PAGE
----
Prevention is the key when it comes to network security. However, identifying a potential intrusion is not always obvious. The usual security suspects – Soviet spies, CIA agents, and industrial espionage – don’t pose real risks to the average company. Still, just because you’re not building the next secret weapon doesn’t mean that you’re not at risk from security breaches.
- What is a firewall?
- Protecting the Perimeter
- Exposed to the Net, only if we need to!
- Security threats examples
- Personal Firewalls
- Why are Firewalls and Intrusion Detection Systems (IDS) important
- Keeping the bad guys out of the network
- What Does a Firewall Do?
- How to tell if it’s a good packet or a bad packet
What is a firewall?
Firewalls are network security devices that are designed to monitor both outgoing and incoming network traffic. It also doubles in functioning as a block and permission to data packets, with all its actions based on particular security rules.
The primary purpose of the firewall is to make sure that there is the presence of a barrier, right in between your internal network system and the external traffic of data coming from foreign network sources. For instance, if your company manages a LAN, any data that is to go into the LAN from another source will first have to go through the firewall. This way, vibrated and malicious data traffic can be identified and blocked.
Check our main article: Firewall.
Protecting the Perimeter
As more computers connect to public networks, and as their employees connect to work through the Internet, opportunities increase for malicious attacks from hackers and Hijackers. The same applies to internal corporate networks, in that companies must protect their data centers and computing resources from internal and external attacks.
News stories often tell of websites being broken into, computers being erased, corporate data being stolen, and lethal viruses destroying computer systems.
With the number of home users taking advantage of broadband “always-on” networks, hackers and data thieves have a whole playground of unsuspecting exposed home networks to tamper with.
Network attacks can occur for a variety of reasons: extortion, fraud, espionage, sabotage, or simple curiosity. The acts themselves can involve a range of activity, including misuse of authorized systems, system break-ins, equipment theft, interception of network traffic, and reconfiguration of computer systems to allow for future access. Because of the nature of global networks, these attacks can (and often do) cross network and national boundaries.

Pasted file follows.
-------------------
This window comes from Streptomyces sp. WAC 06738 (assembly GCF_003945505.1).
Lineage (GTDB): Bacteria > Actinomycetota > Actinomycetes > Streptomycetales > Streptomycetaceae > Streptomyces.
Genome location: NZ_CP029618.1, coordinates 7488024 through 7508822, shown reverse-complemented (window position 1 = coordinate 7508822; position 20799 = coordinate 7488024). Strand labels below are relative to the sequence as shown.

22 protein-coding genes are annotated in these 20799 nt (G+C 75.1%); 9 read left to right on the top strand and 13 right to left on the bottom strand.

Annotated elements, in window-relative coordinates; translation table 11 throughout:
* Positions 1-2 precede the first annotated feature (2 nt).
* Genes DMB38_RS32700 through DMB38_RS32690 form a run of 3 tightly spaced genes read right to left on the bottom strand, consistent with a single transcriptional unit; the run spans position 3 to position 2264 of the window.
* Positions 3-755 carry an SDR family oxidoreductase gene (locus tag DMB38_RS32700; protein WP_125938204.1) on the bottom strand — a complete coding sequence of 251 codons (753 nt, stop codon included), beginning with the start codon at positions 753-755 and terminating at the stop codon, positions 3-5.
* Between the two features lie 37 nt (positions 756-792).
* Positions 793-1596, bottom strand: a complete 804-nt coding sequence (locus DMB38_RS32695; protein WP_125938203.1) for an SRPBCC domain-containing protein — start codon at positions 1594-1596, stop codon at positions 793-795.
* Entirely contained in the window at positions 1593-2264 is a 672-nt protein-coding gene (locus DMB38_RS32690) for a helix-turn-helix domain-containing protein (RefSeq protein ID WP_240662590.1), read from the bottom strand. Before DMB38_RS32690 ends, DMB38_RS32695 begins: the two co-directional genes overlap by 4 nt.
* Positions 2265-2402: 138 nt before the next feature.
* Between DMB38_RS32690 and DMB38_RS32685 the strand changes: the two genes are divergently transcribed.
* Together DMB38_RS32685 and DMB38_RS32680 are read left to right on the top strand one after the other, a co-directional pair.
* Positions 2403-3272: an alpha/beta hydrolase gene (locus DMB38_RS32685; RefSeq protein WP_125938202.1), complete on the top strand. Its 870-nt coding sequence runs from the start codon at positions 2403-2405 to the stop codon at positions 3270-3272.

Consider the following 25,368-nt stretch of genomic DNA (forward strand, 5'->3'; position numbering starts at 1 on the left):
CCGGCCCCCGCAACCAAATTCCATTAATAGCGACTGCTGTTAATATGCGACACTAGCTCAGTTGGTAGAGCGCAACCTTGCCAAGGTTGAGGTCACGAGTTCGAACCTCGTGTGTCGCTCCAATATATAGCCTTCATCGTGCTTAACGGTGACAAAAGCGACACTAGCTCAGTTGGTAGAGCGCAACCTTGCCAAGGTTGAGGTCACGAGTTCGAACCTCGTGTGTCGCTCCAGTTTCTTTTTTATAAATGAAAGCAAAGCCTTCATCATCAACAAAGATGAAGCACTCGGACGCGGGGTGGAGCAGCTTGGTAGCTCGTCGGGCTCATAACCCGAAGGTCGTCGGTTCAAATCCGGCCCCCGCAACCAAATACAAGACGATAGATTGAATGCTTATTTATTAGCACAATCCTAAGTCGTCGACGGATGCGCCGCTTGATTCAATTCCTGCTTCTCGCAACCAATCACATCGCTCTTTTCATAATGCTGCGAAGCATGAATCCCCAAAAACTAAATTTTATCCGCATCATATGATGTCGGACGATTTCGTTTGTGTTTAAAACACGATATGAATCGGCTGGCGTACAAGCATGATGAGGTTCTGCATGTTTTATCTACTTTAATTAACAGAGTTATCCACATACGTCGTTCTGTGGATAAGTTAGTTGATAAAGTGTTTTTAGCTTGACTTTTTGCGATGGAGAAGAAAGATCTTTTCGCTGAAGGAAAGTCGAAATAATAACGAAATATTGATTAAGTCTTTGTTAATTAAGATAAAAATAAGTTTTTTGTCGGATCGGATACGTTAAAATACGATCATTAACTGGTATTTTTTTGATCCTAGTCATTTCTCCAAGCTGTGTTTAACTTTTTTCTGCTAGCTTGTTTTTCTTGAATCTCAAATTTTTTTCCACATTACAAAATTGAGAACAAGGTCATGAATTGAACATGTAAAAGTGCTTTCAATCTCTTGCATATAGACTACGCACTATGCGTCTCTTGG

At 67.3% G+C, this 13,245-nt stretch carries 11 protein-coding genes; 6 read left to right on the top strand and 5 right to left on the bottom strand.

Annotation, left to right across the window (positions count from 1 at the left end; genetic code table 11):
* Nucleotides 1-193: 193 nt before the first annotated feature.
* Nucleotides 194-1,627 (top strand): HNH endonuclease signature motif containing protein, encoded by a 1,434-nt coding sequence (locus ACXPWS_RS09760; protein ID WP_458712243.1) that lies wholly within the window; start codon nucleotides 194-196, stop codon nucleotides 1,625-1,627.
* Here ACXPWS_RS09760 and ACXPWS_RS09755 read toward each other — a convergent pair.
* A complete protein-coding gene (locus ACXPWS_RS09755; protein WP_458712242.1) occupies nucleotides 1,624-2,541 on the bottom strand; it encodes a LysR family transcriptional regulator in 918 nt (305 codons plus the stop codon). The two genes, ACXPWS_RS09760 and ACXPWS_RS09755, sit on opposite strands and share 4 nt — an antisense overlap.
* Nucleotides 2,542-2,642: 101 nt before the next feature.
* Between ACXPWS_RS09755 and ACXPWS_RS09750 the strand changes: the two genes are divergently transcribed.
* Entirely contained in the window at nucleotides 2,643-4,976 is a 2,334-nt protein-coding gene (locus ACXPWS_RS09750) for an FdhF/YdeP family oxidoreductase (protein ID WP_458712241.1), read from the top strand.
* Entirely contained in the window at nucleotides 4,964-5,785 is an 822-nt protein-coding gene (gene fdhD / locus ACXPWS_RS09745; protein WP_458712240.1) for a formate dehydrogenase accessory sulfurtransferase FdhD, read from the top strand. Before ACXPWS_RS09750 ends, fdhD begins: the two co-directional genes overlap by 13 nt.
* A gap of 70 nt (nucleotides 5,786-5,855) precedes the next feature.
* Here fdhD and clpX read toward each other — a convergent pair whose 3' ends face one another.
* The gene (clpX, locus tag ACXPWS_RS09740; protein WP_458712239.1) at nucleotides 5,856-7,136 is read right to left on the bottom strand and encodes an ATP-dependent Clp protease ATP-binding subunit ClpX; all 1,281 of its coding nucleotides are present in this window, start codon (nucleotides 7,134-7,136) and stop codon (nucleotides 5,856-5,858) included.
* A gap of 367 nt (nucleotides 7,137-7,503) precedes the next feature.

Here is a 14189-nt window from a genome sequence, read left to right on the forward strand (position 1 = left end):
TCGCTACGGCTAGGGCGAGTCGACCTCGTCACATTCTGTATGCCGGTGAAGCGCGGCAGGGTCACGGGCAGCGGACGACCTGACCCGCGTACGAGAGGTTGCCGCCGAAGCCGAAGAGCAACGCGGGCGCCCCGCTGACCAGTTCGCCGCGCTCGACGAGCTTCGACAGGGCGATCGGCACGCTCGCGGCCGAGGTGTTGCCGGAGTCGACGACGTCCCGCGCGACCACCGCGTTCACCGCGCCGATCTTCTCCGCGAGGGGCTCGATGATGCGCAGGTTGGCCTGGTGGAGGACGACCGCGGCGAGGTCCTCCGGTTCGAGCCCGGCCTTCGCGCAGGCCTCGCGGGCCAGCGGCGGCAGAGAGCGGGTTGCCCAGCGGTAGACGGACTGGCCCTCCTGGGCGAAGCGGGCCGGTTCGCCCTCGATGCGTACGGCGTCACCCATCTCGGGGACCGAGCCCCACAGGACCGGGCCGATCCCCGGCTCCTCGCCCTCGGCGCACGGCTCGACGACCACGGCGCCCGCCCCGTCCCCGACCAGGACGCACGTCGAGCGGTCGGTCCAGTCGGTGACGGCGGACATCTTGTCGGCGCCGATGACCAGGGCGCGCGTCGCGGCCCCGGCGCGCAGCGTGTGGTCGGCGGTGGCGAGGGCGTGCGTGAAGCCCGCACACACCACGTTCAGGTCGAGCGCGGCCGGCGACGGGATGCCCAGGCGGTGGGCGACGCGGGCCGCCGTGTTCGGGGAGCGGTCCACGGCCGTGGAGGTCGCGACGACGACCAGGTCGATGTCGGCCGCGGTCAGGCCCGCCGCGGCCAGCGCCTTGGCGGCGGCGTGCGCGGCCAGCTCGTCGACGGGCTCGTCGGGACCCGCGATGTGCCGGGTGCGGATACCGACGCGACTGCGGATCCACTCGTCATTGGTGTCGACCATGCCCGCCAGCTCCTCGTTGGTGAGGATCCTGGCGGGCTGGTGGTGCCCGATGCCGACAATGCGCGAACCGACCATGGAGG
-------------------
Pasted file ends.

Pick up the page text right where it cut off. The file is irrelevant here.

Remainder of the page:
How can home users and corporations protect themselves?
Exposed to the Net, only if we need to!
The most secure way to avoid an attack is to stay away from the network. Physical security remains an issue, but otherwise going off-net is the most secure method to reduce exposure to security risks.
That’s an unreal option.
Instead, there is the concept of perimeter security. Perimeter security traditionally is provided by a firewall. Firewalls sit between an unsafe (“dirty”) or WAN side and a safe (“clean”) or LAN side.
Sometimes, devices such as web servers or intrusion-monitoring products sit between the WAN and LAN sides. This “limbo” location between the dirty and clean networks is often called the demilitarized zone (DMZ).
For example, a home user could put a firewall between his or her computer and the Internet connection. The side of the firewall that connects to the Internet is the dirty side (meaning that the traffic cannot be trusted), and the side of the firewall that connects to the home network is the clean side (the traffic can be trusted). The firewall inspects packets going in either direction and determines whether the traffic should be allowed to pass through or should be dropped.
The firewall has become the central location to perform perimeter-related activities.
Security threats examples
Firewalls are designed to combat network-related security threats such as the following:
- Passive eavesdropping: Attackers can use packet-capture programs to glean sensitive information or steal username/password combinations.
- IP address spoofing: An attacker pretends to be a trusted computer by using an IP address that is within the accepted range of internal IP addresses. This is similar to assumed identity.
- Port scan: Servers “listen” for traffic on different ports. For instance, port 80 is where servers listen for web HTTP traffic. Attackers find ways to infiltrate servers through individual server ports.
- DoS attack: The attacker attempts to block valid users from accessing servers by creating TCP SYN (or ICMP, or other) packets that exhaust the server and keep it from being able to handle any other valid requests. These types of attacks are also called ping floods.
- Application layer attack: These are attacks that exploit the weaknesses of certain applications to obtain illicit access to the hosting server.
Firewalls let you block these and other attacks by inspecting traffic, keeping track of valid sessions, and filtering traffic that looks suspect so that it cannot pass.
Another type of firewall that has become popular is the personal firewall.